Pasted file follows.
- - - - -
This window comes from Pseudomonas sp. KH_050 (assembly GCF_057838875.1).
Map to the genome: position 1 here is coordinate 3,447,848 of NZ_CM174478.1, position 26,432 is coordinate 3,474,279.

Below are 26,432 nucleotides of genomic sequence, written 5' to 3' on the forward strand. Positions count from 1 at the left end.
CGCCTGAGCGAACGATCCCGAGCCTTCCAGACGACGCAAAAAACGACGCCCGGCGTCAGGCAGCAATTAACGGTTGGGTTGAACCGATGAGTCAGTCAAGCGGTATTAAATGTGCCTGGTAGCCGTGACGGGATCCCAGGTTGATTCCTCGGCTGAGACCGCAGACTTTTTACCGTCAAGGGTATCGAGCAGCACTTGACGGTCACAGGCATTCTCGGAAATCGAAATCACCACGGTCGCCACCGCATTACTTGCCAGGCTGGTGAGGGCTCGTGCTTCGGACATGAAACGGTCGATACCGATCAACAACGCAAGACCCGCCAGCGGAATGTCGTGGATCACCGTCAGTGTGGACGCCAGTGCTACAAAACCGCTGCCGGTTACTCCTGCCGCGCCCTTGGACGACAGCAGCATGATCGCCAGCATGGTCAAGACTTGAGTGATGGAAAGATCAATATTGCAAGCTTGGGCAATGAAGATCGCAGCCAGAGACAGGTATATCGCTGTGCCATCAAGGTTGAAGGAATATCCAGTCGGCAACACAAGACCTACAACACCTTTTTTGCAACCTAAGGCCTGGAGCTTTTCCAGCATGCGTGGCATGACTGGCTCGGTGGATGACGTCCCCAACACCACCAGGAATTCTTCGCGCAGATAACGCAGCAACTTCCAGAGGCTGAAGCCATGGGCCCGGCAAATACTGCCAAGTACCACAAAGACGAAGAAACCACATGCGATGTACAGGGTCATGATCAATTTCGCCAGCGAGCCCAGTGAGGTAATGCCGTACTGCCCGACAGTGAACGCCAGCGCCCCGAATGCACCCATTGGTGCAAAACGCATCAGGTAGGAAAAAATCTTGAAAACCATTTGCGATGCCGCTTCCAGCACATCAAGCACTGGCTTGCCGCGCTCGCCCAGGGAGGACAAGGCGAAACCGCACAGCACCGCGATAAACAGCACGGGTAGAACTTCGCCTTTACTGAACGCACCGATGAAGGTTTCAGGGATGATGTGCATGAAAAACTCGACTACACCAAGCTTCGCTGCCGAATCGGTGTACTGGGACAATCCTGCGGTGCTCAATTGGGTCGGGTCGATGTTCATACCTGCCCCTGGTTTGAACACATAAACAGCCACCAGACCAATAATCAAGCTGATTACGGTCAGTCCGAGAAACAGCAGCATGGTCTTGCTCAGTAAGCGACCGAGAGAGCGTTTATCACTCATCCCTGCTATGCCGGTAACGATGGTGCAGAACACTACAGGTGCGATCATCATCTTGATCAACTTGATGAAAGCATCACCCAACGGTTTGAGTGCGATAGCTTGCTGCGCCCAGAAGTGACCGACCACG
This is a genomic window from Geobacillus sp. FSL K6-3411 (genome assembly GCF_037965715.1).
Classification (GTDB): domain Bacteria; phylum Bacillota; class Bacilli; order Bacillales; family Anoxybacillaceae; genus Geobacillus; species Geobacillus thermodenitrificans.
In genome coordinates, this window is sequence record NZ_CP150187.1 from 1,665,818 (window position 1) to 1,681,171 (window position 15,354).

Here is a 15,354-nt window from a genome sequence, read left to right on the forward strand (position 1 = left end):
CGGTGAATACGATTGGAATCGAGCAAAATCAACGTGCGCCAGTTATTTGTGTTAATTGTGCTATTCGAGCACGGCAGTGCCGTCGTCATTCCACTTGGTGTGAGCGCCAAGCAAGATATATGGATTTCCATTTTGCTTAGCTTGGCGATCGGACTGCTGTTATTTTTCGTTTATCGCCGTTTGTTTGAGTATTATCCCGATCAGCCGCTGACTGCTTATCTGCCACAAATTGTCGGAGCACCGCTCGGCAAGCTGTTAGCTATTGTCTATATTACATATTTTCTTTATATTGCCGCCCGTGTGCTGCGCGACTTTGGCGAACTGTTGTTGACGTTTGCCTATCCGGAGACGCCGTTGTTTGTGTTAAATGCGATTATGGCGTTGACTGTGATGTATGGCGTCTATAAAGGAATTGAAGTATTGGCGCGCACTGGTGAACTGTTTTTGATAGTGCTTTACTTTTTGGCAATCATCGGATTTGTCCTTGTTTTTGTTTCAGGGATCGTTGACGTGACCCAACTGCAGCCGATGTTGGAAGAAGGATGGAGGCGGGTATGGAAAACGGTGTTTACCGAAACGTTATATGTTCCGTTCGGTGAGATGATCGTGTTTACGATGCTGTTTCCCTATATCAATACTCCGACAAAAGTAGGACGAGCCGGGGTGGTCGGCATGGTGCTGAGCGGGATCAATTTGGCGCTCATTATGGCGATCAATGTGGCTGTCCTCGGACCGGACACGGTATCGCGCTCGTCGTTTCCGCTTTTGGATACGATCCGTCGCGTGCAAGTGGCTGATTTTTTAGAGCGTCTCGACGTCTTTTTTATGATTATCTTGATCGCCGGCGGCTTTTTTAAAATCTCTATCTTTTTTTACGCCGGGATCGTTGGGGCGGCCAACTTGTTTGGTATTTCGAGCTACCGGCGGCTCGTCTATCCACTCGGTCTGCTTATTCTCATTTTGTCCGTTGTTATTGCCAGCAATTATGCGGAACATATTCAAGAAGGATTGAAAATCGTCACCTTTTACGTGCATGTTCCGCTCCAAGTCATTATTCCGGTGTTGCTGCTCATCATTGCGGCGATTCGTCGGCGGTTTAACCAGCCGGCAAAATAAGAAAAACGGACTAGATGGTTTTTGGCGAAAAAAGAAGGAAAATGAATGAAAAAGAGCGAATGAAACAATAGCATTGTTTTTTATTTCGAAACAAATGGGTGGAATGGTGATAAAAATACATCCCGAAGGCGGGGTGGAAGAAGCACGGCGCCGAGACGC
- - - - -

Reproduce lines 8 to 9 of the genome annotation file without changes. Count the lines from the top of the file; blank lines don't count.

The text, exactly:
Here is a 15,354-nt window from a genome sequence, read left to right on the forward strand (position 1 = left end):
CGGTGAATACGATTGGAATCGAGCAAAATCAACGTGCGCCAGTTATTTGTGTTAATTGTGCTATTCGAGCACGGCAGTGCCGTCGTCATTCCACTTGGTGTGAGCGCCAAGCAAGATATATGGATTTCCATTTTGCTTAGCTTGGCGATCGGACTGCTGTTATTTTTCGTTTATCGCCGTTTGTTTGAGTATTATCCCGATCAGCCGCTGACTGCTTATCTGCCACAAATTGTCGGAGCACCGCTCGGCAAGCTGTTAGCTATTGTCTATATTACATATTTTCTTTATATTGCCGCCCGTGTGCTGCGCGACTTTGGCGAACTGTTGTTGACGTTTGCCTATCCGGAGACGCCGTTGTTTGTGTTAAATGCGATTATGGCGTTGACTGTGATGTATGGCGTCTATAAAGGAATTGAAGTATTGGCGCGCACTGGTGAACTGTTTTTGATAGTGCTTTACTTTTTGGCAATCATCGGATTTGTCCTTGTTTTTGTTTCAGGGATCGTTGACGTGACCCAACTGCAGCCGATGTTGGAAGAAGGATGGAGGCGGGTATGGAAAACGGTGTTTACCGAAACGTTATATGTTCCGTTCGGTGAGATGATCGTGTTTACGATGCTGTTTCCCTATATCAATACTCCGACAAAAGTAGGACGAGCCGGGGTGGTCGGCATGGTGCTGAGCGGGATCAATTTGGCGCTCATTATGGCGATCAATGTGGCTGTCCTCGGACCGGACACGGTATCGCGCTCGTCGTTTCCGCTTTTGGATACGATCCGTCGCGTGCAAGTGGCTGATTTTTTAGAGCGTCTCGACGTCTTTTTTATGATTATCTTGATCGCCGGCGGCTTTTTTAAAATCTCTATCTTTTTTTACGCCGGGATCGTTGGGGCGGCCAACTTGTTTGGTATTTCGAGCTACCGGCGGCTCGTCTATCCACTCGGTCTGCTTATTCTCATTTTGTCCGTTGTTATTGCCAGCAATTATGCGGAACATATTCAAGAAGGATTGAAAATCGTCACCTTTTACGTGCATGTTCCGCTCCAAGTCATTATTCCGGTGTTGCTGCTCATCATTGCGGCGATTCGTCGGCGGTTTAACCAGCCGGCAAAATAAGAAAAACGGACTAGATGGTTTTTGGCGAAAAAAGAAGGAAAATGAATGAAAAAGAGCGAATGAAACAATAGCATTGTTTTTTATTTCGAAACAAATGGGTGGAATGGTGATAAAAATACATCCCGAAGGCGGGGTGGAAGAAGCACGGCGCCGAGACGC